Globalizing the Management Model

There are four components of the business model framework: value proposition, market choices, value-chain infrastructure, and management model. This text examines globalizing the fourth component—the company's management model—which summarizes its choices about a suitable global organizational structure and decision-making framework.

The judicious globalization of a company's management model is critical to unlocking the potential for global competitive advantage. But globalizing a company's management model can be ruinous if conditions are not right or the process for doing so is flawed. Key questions include, when, and to what extent, should a company globalize its decision-making processes and its organizational and control structure? What are some of the key implementation challenges? How does a company get started?

The first part of this text discusses a key soft dimension of globalizing a company's management model—creating and embedding a global mind-set, a prerequisite for global success. The second part deals with the hard dimensions of creating a global architecture: choosing a suitable organizational structure and streamlining global decision-making processes.

Pitfalls in Globalizing a Management Model 

Globalizing a company's management model is hard. As firms increase their revenue by expanding into more countries and extending the lives of existing products by bringing them into emerging markets, costs can often be reduced through global sourcing and better asset utilization. But capitalizing on such profit opportunities is hard because every opportunity for increased globalization has a cost and carries a danger of actually reducing profit. For example, the company's customer focus may blur as excessive standardization makes products appeal to the lowest common denominator, alienating key customer segments and causing market share to fall. Or a wrong globalization move makes innovation slow down and causes price competition to sharpen.

The best executives in a worldwide firm are often country managers who are protective of their markets and value-delivery networks. Globalization shrinks their power. Some rise to new heights within the organization by taking extra global responsibilities, and some leave. Many fight globalization, making it tough for the CEO. Sometimes they win, and the CEO loses. Overcoming organizational resistance is therefore a key to success.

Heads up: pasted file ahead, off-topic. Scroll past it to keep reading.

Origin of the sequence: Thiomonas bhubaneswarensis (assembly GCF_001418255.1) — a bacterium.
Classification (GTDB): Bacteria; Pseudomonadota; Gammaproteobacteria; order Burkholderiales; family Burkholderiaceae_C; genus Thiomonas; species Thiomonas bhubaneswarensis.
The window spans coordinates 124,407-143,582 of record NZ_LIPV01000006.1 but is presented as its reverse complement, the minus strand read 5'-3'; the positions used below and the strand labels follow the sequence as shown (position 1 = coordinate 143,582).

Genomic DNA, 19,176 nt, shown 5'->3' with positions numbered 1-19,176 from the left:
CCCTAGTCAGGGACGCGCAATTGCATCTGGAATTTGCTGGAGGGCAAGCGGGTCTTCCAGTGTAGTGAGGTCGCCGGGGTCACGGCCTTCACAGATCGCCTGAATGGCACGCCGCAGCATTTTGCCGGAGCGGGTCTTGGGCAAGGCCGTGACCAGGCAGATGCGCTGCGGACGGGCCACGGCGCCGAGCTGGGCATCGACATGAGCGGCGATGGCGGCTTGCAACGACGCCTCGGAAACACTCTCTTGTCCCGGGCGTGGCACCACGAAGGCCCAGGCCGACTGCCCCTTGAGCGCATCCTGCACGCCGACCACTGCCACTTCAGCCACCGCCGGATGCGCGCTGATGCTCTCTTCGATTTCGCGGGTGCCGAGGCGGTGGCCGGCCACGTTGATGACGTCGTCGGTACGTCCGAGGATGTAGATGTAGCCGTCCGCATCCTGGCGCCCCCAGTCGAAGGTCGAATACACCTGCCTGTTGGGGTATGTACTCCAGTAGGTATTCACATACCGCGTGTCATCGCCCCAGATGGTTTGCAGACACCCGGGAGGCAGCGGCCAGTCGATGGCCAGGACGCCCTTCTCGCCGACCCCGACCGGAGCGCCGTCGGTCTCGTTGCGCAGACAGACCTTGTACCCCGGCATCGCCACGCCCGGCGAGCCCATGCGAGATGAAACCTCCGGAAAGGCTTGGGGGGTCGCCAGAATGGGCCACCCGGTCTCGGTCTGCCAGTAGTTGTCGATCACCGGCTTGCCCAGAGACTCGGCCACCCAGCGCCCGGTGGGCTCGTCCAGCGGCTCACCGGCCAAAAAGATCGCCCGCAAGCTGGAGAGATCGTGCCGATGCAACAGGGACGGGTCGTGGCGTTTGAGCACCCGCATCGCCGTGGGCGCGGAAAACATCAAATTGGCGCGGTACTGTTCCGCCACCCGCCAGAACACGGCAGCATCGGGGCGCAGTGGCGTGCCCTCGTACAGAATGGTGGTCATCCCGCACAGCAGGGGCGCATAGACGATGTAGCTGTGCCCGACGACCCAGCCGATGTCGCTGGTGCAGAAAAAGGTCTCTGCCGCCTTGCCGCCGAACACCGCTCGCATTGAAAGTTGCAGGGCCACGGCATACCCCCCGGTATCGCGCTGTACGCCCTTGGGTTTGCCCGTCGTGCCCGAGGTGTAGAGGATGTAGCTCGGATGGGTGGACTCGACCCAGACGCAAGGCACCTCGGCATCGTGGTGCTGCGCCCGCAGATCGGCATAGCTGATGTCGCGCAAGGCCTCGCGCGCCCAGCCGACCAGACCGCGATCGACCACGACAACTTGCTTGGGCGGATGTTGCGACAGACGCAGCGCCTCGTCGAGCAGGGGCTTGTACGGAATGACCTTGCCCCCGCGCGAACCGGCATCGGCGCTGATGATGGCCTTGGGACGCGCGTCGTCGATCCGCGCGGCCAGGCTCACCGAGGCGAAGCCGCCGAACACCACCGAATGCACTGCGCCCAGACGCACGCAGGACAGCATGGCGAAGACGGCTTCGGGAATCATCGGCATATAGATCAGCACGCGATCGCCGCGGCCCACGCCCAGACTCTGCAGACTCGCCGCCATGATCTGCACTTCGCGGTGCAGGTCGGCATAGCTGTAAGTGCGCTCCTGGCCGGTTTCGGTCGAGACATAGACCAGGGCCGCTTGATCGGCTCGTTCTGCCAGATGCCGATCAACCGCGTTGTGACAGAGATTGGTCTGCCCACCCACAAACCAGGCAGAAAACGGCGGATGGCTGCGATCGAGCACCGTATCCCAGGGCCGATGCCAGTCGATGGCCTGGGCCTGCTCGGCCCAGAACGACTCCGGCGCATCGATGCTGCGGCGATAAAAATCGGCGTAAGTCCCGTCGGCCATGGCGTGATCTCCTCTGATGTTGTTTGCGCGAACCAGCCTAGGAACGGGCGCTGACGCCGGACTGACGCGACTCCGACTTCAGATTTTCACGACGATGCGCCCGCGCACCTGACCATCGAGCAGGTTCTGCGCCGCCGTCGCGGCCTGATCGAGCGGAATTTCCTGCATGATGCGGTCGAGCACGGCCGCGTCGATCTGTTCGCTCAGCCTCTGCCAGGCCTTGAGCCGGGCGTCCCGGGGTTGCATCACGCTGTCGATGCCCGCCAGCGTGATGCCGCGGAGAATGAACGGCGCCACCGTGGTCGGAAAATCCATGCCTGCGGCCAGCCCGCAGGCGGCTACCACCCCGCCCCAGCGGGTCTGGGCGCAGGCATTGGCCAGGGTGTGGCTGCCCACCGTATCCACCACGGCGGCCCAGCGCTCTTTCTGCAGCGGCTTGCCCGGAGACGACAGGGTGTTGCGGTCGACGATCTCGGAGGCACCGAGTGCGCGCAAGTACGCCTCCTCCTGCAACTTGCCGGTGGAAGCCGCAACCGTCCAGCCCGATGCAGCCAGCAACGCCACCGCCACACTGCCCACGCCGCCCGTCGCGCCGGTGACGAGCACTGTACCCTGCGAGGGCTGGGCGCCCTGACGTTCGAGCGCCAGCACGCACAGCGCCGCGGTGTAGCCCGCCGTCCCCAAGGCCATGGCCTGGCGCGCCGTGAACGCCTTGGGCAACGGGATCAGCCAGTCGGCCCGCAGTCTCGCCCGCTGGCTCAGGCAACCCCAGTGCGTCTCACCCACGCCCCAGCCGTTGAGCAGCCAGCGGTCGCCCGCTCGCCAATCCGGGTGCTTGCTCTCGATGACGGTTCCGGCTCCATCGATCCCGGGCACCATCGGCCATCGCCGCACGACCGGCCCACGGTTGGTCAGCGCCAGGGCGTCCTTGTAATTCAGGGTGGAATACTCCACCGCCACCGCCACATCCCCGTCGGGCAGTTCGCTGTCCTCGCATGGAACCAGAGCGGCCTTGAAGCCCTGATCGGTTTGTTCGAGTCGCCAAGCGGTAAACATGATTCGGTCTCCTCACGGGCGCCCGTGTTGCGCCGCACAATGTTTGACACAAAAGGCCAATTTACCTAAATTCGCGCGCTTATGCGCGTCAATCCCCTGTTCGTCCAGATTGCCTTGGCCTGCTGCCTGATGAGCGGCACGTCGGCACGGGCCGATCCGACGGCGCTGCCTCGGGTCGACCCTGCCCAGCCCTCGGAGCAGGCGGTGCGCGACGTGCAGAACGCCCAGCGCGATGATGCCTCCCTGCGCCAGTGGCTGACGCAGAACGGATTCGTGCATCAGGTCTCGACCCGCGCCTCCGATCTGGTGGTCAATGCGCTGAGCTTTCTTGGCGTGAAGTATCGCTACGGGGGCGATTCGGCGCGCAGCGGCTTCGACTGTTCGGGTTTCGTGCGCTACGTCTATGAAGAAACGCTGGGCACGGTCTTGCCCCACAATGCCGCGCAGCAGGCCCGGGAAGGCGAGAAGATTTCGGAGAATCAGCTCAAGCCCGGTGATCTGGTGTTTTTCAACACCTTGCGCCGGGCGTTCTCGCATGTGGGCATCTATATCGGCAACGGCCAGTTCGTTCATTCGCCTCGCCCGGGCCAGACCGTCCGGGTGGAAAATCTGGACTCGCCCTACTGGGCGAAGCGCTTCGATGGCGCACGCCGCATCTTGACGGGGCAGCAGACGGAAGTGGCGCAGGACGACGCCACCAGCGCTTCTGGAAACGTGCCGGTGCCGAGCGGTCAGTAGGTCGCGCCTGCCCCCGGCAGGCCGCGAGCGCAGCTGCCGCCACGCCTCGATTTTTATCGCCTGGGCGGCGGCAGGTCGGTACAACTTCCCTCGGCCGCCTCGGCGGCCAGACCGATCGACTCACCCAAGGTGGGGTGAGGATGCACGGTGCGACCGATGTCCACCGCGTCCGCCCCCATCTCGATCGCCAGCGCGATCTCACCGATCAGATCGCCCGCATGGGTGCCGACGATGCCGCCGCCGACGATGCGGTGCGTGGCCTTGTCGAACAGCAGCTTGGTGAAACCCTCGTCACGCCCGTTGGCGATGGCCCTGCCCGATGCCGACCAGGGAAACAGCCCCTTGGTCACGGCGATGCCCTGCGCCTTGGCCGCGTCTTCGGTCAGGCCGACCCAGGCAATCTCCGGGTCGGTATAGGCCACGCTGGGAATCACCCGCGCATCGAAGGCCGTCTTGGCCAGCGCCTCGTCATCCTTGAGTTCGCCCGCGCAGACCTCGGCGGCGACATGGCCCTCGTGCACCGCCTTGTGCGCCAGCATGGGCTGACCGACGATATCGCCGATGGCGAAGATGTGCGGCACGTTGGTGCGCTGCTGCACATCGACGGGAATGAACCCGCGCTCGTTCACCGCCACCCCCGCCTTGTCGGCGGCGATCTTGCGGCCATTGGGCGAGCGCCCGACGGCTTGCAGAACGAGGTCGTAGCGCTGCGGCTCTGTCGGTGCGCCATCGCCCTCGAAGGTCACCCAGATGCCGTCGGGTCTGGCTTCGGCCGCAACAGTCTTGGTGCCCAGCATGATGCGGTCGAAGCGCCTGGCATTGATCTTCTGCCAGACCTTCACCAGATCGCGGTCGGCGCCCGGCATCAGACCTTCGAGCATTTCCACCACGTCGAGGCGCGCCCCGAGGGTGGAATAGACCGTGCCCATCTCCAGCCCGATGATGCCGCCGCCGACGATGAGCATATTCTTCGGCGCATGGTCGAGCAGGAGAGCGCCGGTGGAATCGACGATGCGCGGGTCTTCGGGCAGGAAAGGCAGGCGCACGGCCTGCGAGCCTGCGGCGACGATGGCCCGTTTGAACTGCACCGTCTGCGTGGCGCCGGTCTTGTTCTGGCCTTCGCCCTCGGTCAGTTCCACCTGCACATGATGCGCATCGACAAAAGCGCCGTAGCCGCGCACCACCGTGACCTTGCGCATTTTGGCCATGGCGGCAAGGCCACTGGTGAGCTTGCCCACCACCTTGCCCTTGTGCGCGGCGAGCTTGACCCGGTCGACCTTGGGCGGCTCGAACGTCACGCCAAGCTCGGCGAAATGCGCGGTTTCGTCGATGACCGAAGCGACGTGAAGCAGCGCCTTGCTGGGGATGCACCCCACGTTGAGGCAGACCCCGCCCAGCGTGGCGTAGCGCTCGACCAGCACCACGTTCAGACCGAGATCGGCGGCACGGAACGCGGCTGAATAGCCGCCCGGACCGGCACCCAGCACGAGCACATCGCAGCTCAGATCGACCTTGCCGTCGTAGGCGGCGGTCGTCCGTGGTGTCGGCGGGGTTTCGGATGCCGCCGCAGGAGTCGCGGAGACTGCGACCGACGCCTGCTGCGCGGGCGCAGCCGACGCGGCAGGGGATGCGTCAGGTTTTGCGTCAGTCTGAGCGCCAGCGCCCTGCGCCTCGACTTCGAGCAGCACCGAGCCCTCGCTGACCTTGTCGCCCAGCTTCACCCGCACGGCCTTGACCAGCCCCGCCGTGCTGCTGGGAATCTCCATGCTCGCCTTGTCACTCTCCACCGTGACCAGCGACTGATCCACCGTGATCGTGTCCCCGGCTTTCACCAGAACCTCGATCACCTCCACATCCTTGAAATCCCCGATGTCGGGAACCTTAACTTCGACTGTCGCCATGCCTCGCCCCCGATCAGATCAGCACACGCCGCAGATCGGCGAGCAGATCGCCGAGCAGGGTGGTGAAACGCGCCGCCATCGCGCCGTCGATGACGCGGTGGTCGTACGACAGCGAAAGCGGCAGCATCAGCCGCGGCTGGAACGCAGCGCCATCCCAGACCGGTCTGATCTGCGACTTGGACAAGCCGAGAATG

When Global Strategy Goes Wrong

In April of 2002, Japan's leading mobile operator, NTT DoCoMo, Inc., announced it would write down the reduced value of its investment in AT&T Wireless Services, Inc., a move expected to contribute to an extraordinary loss of about 1 trillion yen ($7.53 billion) for the fiscal year. And when the full extent of the write-downs of all its recent European, U.S., and Asian investments was realized, the bill for the ambitious globalization strategy pursued by Japan's—and Asia's—most valuable company exceeded $10 billion.

NTT DoCoMo clearly had the cash flow from its domestic business to avoid, by a long way, the high-profile fate of now bankrupt Swissair. However, the two companies' approaches to global strategy provide interesting parallels and lessons for other international players in all industries. NTT DoCoMo and the former Swiss flag carrier enjoyed strong economic success built around a former monopoly and highly protected incumbent positions in their home markets. NTT DoCoMo was the clear leader in the Japanese mobile market, with a 60% market share that drove an annual operating cash flow of more than $10 billion. Swissair's dominant carrier position delivered financial performance that was similarly blue chip.

But a strong domestic market position and excess cash flow do not guarantee success abroad. In fact, without a quite sophisticated understanding of the uniqueness of its domestic situation, a strong domestic position could conceal some of the risks of a global strategy. The first lesson is one of microeconomics: understand what drives superior economic performance in a particular business and do not take domestic success for granted. Both the airline and the telecommunications businesses are highly regulated, technology-driven, and capital-intensive industries with high fixed and very low marginal costs (per airline seat or per mobile-call minute). Rapid changes in regulation and technology are changing some of the rules of the game but not the basic economics of either of these businesses.